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Month 6 Worry: How Tall Will My Child Be?

Parenthood really begins as we have this little being handed over to us after delivery. Who does the baby look like? Is that Papa Bob’s nose? Aunt Audrey’s chin? It is all a great mystery, and unless we have a forensic artist in the family to draw us the future, it’s natural to wonder what this little body will become.

What’s the Issue?

One of the most common questions asked in my practice is, “How tall will my baby grow up to be?” This is a question that can be answered with some certainty by looking at genetic potential—that is, how tall the biologic parents are. Your pediatrician can calculate this (called a mid-parental height), and you can figure it out at home, too.

Consider the Numbers

The mean height in America is about 5′ 9½” for men and 5′ 4½” for women. Our genetic programming aims us at a point on the bell curve, and other factors create error or variability to either side of that prediction. Dad is 6′ tall? Well he’s close to the 90th percentile for adult men, meaning he’s taller than about 90 percent of the population. A mere 2½ inches on either side of average encompasses 80 percent of the American adult male population. It is interesting how homogeneous we all are, when you think about it. Click here to visit the Centers for Disease Control (CDC) growth curve charts.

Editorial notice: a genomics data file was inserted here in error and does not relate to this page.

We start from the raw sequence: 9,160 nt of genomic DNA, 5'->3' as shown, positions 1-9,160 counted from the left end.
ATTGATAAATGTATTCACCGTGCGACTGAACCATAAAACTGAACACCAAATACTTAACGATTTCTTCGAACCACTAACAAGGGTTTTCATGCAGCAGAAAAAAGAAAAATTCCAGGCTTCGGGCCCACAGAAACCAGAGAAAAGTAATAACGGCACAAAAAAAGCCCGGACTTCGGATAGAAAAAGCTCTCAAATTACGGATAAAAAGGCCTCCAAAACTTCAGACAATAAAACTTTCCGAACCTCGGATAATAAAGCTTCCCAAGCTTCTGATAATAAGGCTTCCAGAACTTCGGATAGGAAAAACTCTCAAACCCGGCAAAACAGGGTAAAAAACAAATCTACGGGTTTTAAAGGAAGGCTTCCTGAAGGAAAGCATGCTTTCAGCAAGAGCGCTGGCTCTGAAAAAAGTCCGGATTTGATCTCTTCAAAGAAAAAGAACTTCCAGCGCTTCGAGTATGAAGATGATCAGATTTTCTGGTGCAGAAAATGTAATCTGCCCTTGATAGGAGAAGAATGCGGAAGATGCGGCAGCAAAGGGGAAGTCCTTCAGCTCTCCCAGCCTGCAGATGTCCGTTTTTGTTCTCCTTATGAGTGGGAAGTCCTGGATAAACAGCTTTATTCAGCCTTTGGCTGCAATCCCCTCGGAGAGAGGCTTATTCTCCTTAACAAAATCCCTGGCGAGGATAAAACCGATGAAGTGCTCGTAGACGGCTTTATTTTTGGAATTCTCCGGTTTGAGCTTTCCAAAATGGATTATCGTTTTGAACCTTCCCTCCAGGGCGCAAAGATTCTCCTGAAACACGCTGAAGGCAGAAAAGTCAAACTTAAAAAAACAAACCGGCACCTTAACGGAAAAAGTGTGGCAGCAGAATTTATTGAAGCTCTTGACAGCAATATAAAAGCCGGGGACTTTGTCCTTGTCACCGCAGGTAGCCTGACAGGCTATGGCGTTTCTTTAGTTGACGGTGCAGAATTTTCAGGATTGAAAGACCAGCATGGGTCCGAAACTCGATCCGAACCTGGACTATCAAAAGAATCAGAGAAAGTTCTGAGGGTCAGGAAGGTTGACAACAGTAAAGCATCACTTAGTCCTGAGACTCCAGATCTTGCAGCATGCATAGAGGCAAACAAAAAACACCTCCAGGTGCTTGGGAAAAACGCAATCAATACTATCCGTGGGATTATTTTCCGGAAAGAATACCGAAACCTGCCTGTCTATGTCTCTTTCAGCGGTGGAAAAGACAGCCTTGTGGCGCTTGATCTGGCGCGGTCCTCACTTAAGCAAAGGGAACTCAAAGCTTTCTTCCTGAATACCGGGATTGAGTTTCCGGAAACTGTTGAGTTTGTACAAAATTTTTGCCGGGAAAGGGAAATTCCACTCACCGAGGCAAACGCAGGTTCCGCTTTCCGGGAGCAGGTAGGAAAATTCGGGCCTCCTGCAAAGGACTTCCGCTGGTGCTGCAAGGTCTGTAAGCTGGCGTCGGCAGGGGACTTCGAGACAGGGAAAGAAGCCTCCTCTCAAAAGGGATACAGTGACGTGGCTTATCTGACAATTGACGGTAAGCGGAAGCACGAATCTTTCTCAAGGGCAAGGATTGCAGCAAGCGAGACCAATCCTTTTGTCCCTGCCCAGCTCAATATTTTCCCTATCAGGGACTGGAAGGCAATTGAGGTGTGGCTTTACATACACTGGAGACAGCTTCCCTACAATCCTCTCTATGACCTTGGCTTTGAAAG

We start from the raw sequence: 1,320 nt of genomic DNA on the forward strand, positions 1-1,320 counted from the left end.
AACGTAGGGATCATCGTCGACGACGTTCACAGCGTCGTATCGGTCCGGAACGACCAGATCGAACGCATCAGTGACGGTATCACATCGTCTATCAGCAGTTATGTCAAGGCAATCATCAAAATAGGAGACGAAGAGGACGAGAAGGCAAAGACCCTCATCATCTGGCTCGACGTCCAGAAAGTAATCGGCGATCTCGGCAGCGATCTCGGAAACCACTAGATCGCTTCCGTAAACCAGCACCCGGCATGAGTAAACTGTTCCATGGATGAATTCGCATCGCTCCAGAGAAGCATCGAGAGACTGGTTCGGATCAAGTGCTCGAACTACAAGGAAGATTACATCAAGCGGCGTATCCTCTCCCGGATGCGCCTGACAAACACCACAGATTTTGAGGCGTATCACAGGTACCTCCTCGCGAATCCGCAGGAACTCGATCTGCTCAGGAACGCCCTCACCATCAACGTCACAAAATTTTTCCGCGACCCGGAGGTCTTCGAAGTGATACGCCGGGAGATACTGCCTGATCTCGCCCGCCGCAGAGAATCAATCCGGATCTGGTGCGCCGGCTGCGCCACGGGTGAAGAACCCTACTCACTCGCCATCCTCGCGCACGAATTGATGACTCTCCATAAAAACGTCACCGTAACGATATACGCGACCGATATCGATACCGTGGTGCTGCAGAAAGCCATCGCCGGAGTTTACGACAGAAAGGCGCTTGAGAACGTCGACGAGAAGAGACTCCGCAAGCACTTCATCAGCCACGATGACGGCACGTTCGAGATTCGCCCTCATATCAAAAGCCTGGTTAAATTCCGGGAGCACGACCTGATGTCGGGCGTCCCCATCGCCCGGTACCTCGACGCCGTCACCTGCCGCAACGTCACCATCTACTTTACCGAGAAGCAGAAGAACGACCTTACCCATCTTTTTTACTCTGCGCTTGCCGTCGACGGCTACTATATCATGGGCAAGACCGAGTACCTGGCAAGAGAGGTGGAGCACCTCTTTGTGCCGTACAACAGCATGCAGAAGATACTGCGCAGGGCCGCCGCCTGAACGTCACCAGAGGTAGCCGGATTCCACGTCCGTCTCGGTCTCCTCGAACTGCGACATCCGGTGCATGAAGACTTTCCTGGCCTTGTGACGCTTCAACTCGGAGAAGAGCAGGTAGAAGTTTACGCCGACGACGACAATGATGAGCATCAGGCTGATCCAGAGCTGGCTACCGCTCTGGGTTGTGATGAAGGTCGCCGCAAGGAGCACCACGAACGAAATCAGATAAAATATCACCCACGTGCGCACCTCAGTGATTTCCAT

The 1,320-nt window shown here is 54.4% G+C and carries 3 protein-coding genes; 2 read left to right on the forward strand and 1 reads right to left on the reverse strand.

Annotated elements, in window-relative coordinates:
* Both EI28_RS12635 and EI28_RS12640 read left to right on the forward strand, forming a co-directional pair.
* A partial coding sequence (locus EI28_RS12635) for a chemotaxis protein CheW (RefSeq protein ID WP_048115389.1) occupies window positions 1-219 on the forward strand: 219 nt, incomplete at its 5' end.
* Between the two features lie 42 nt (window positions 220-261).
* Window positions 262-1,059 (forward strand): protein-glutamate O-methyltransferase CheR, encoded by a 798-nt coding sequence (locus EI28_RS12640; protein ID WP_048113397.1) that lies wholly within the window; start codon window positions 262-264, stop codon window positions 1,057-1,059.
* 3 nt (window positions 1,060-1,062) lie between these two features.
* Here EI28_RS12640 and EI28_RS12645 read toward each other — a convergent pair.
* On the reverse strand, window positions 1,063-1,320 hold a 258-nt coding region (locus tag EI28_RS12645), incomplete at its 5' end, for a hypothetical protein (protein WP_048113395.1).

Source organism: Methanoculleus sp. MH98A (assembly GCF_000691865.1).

What Parents Can Do

To calculate your son’s genetic potential, take Mom’s height plus 5 inches and add Dad’s height. Now average the two. For example, if Dad is 5′ 10″ and Mom is 5′ 3″ you would take 5′ 10″ and 5′ 3″ plus 5″ (or 5′ 8″) and divide that answer by two. The average of 5′ 10″ and 5′ 8″ is 5′ 9″. That is your son’s genetic potential.
So:

(Mom’s height + 5 inches) + Dad’s height = Son’s genetic growth potential divided by 2

To calculate your daughter’s genetic potential, take Dad’s height minus 5 inches and add Mom’s height. Now average the two. For example, if Dad is 6′ and Mom is 5′ 2″ you would take 6′ minus 5″ (or 5′ 7″) plus 5′ 2″ and divide that answer in half. The average of 5′ 7″ and 5′ 2″ is 5′ 4½ inches. This would be your daughter’s genetic potential.
So:

(Dad’s height – 5 inches) + Mom’s height = Daughter’s genetic growth potential divided by 2

If the math is tripping you up in feet and inches, these calculations may be easier if you convert all the heights to inches first.

What the Docs May Do

Doctors find these calculations helpful when a child is growing more quickly or slowly than expected. It is also helpful when judging the onset of puberty in an older child. As you may know, puberty is occurring at an earlier age these days. The onset of pubic hair or breast budding in girls can occur normally as early as age six! These calculations can help doctors determine whether your child’s early development is in the normal range.

Of course, it is easy to spot exceptions to the rule: While Great Uncle John’s tall genes may have passed unexpressed through the generations, your child may get lucky and express them, towering over the rest of the family. And if your peanut baby is growing at the bottom of the length curve, rest assured. A baby’s early growth pattern, especially with babies born preterm, is a poor predictor of final adult height.

When doctors need a more exact height prediction, they obtain a hand and wrist X-ray (or “bone age”) when a child gets a little older. Doctors compare the growth plates in the left hand and wrist to a book of standards. In this way, they can tell whether your child is an early or late bloomer and by how much. This testing is usually ordered by your doctor only if there is a medical indication.

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